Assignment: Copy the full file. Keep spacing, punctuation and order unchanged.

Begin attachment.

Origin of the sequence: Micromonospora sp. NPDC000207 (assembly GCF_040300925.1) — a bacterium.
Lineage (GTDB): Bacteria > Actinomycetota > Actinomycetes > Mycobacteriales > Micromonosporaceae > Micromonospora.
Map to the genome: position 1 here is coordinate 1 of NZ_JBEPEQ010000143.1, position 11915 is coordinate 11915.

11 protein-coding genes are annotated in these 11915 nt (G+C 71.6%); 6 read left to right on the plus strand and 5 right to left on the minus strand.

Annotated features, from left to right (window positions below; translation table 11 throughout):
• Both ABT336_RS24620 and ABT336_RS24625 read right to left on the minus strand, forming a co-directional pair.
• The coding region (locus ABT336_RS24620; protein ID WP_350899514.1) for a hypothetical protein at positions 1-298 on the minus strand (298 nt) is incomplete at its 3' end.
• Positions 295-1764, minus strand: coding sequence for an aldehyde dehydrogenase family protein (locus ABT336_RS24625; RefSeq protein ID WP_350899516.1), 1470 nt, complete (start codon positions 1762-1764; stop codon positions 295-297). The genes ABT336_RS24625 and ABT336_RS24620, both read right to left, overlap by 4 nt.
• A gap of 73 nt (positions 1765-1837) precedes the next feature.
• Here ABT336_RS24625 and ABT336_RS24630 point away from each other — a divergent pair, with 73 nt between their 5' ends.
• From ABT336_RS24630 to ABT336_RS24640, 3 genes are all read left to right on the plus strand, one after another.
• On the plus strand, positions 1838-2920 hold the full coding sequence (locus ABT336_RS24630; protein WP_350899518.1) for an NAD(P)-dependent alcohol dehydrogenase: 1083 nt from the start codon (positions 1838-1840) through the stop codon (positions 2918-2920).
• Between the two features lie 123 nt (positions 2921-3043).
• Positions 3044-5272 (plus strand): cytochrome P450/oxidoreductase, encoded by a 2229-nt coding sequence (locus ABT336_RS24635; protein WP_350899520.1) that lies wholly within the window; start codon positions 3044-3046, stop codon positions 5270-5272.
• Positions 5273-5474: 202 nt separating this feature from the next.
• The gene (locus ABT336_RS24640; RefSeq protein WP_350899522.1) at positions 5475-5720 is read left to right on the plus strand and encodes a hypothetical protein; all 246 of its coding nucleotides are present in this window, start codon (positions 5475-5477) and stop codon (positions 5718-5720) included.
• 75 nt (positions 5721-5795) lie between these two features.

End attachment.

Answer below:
Origin of the sequence: Micromonospora sp. NPDC000207 (assembly GCF_040300925.1) — a bacterium.
Lineage (GTDB): Bacteria > Actinomycetota > Actinomycetes > Mycobacteriales > Micromonosporaceae > Micromonospora.
Map to the genome: position 1 here is coordinate 1 of NZ_JBEPEQ010000143.1, position 11915 is coordinate 11915.

11 protein-coding genes are annotated in these 11915 nt (G+C 71.6%); 6 read left to right on the plus strand and 5 right to left on the minus strand.

Annotated features, from left to right (window positions below; translation table 11 throughout):
• Both ABT336_RS24620 and ABT336_RS24625 read right to left on the minus strand, forming a co-directional pair.
• The coding region (locus ABT336_RS24620; protein ID WP_350899514.1) for a hypothetical protein at positions 1-298 on the minus strand (298 nt) is incomplete at its 3' end.
• Positions 295-1764, minus strand: coding sequence for an aldehyde dehydrogenase family protein (locus ABT336_RS24625; RefSeq protein ID WP_350899516.1), 1470 nt, complete (start codon positions 1762-1764; stop codon positions 295-297). The genes ABT336_RS24625 and ABT336_RS24620, both read right to left, overlap by 4 nt.
• A gap of 73 nt (positions 1765-1837) precedes the next feature.
• Here ABT336_RS24625 and ABT336_RS24630 point away from each other — a divergent pair, with 73 nt between their 5' ends.
• From ABT336_RS24630 to ABT336_RS24640, 3 genes are all read left to right on the plus strand, one after another.
• On the plus strand, positions 1838-2920 hold the full coding sequence (locus ABT336_RS24630; protein WP_350899518.1) for an NAD(P)-dependent alcohol dehydrogenase: 1083 nt from the start codon (positions 1838-1840) through the stop codon (positions 2918-2920).
• Between the two features lie 123 nt (positions 2921-3043).
• Positions 3044-5272 (plus strand): cytochrome P450/oxidoreductase, encoded by a 2229-nt coding sequence (locus ABT336_RS24635; protein WP_350899520.1) that lies wholly within the window; start codon positions 3044-3046, stop codon positions 5270-5272.
• Positions 5273-5474: 202 nt separating this feature from the next.
• The gene (locus ABT336_RS24640; RefSeq protein WP_350899522.1) at positions 5475-5720 is read left to right on the plus strand and encodes a hypothetical protein; all 246 of its coding nucleotides are present in this window, start codon (positions 5475-5477) and stop codon (positions 5718-5720) included.
• 75 nt (positions 5721-5795) lie between these two features.